Temporal and spatial distribution of waterborne mercury in a gold miner's river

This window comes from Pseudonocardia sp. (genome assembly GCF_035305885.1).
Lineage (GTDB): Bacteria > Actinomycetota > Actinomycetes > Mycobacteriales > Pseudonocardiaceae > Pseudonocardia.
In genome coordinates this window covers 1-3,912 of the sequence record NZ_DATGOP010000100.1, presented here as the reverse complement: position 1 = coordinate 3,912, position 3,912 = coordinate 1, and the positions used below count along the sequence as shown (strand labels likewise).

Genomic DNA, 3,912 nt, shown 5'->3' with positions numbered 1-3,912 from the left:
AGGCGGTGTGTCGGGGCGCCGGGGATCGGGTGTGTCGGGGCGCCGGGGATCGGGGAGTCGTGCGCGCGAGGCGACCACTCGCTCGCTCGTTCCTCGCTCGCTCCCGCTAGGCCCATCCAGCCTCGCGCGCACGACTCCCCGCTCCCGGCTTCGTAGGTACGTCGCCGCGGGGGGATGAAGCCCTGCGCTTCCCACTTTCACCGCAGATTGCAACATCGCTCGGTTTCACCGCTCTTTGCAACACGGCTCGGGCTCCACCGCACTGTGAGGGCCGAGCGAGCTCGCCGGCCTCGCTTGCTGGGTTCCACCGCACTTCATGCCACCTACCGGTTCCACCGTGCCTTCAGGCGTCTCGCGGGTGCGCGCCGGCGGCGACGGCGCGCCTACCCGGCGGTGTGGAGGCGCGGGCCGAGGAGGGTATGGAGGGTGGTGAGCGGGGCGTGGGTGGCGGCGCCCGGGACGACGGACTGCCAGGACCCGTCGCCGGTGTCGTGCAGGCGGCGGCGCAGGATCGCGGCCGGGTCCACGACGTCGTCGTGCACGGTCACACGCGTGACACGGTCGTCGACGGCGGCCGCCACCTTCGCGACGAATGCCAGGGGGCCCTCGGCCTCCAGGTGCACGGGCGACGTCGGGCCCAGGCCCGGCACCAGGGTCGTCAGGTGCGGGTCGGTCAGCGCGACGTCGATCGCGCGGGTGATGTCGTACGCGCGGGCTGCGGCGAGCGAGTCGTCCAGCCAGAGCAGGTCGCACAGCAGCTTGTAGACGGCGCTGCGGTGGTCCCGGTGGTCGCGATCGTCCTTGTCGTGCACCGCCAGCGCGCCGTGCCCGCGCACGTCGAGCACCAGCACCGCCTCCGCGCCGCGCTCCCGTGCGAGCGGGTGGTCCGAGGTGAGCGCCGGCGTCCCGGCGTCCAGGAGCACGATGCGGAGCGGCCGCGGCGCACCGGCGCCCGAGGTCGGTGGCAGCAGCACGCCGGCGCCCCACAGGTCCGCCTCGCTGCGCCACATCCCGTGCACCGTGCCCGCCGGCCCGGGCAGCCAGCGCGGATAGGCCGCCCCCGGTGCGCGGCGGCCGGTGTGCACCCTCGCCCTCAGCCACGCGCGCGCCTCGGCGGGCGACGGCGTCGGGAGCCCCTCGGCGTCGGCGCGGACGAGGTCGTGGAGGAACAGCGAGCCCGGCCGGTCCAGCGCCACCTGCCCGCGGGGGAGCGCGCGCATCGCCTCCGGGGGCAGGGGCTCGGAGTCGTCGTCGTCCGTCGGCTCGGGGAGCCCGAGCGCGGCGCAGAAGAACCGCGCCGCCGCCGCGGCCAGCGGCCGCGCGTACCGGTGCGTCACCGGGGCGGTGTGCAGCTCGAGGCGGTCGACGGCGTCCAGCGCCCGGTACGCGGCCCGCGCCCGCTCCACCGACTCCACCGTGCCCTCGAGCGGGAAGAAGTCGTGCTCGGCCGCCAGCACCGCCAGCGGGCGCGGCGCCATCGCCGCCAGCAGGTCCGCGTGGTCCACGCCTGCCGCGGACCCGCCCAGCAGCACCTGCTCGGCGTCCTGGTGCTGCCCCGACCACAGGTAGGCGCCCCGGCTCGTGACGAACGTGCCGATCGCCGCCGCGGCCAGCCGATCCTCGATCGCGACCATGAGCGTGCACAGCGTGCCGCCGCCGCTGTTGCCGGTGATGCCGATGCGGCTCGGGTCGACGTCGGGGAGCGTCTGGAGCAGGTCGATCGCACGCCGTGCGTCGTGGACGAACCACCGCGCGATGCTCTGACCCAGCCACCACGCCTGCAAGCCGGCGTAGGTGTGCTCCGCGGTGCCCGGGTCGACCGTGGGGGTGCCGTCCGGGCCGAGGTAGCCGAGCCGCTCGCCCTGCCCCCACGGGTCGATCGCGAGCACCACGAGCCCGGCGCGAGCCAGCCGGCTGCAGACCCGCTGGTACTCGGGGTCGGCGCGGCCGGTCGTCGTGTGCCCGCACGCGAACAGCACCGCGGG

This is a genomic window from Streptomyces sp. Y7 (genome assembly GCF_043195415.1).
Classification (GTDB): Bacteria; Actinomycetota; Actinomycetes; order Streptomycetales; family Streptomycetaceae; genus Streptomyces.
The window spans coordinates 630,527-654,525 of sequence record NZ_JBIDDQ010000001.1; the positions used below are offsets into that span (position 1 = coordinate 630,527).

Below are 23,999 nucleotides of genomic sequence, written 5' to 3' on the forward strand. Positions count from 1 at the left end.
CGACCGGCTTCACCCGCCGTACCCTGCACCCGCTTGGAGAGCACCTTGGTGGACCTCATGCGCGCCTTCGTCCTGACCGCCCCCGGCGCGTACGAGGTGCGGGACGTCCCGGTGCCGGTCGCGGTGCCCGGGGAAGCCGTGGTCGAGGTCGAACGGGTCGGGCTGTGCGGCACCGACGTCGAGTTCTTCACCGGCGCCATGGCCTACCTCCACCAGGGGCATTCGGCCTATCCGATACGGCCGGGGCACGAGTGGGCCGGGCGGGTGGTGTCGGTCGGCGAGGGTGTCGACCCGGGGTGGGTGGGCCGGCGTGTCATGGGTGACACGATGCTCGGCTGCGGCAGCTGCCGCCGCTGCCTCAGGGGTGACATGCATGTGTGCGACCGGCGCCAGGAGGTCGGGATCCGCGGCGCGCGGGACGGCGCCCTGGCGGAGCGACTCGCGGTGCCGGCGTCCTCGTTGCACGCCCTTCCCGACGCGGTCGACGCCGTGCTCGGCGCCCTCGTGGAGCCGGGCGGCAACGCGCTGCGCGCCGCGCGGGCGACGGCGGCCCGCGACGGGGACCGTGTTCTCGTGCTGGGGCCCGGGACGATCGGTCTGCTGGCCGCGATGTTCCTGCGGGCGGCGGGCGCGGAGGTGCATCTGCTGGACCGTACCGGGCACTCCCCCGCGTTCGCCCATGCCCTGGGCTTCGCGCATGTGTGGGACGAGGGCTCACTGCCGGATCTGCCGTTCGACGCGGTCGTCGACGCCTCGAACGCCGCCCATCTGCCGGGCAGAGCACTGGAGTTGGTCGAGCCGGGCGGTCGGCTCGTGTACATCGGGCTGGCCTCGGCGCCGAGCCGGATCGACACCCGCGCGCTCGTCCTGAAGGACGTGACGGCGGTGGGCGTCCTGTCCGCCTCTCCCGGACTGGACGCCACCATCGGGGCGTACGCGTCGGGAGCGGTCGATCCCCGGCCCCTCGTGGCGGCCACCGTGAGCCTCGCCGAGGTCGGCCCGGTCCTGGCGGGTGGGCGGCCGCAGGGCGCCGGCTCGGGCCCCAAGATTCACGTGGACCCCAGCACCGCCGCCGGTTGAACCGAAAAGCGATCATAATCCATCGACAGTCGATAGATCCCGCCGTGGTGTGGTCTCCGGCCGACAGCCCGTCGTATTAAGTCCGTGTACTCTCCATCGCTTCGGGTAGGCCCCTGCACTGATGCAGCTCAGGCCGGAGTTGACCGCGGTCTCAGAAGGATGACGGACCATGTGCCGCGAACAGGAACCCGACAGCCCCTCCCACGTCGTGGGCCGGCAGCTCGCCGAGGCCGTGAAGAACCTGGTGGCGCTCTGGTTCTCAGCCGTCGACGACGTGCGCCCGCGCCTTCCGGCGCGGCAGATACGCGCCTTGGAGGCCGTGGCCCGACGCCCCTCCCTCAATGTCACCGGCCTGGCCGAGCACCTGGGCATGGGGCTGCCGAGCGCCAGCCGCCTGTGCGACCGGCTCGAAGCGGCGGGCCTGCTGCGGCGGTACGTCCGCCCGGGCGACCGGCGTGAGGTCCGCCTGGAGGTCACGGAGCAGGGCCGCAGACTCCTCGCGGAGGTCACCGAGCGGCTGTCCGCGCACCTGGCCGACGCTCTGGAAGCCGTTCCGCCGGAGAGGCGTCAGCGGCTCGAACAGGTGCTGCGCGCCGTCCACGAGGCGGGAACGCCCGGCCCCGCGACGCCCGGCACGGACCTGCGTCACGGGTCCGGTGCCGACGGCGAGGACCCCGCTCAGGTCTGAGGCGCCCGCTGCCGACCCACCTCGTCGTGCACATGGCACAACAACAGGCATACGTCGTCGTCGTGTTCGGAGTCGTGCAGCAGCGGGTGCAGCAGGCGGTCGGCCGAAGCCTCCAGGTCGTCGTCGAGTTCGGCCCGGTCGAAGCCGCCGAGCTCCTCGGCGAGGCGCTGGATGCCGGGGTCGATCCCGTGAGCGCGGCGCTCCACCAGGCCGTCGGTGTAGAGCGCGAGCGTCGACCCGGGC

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We examined the spatial and temporal (hourly) variation of aqueous concentrations of mercury in a gold miner's river to determine factors that control transport, retention, and export of mercury. The mercury flux was estimated to account for episodic inputs of mercury through mining tailings, variations in flow rate, and the partitioning of mercury between dissolved and particulate phases. Water samples were collected upstream and downstream of two gold mining sites in the Artiguas river, Nicaragua. The samples were analyzed for dissolved and suspended mercury, total solids, dissolved organic carbon, and total iron in water. Water velocity was also measured at the sampling sites. We found that mercury was mainly transported in a suspended phase, with a temporal pattern of diurnal peaks corresponding to the amalgamation schedules at the mining plants. The concentrations decreased with distance from the mining sites, suggesting dilution by tributaries or sedimentation of particle-bound mercury. The lowest total mercury concentrations in the water were less than 0.1 mu g l(-1) and the highest concentration was 5.0 mu g l(-1). The mercury concentrations are below the present WHO guidelines of 6 mu g l(-1) but are considered to lead to a higher risk to aquatic bacteria and fish in the stream than to humans. The aqueous concentrations exceed the hazard endpoints for both groups by a probability of about 1%. Particulate mercury accounted for the largest variation of mercury fluxes, whereas dissolved mercury made up most of the long-range transport along the stream. The estimated total mass of mercury retained due to sedimentation of suspended solids was 2.7 kg per year, and the total mass exported downstream from the mining area was 1.6 kg per year. This study demonstrates the importance of the temporal and spatial resolution of observations in describing the occurrence and fate of mercury in a river affected by anthropogenic activities.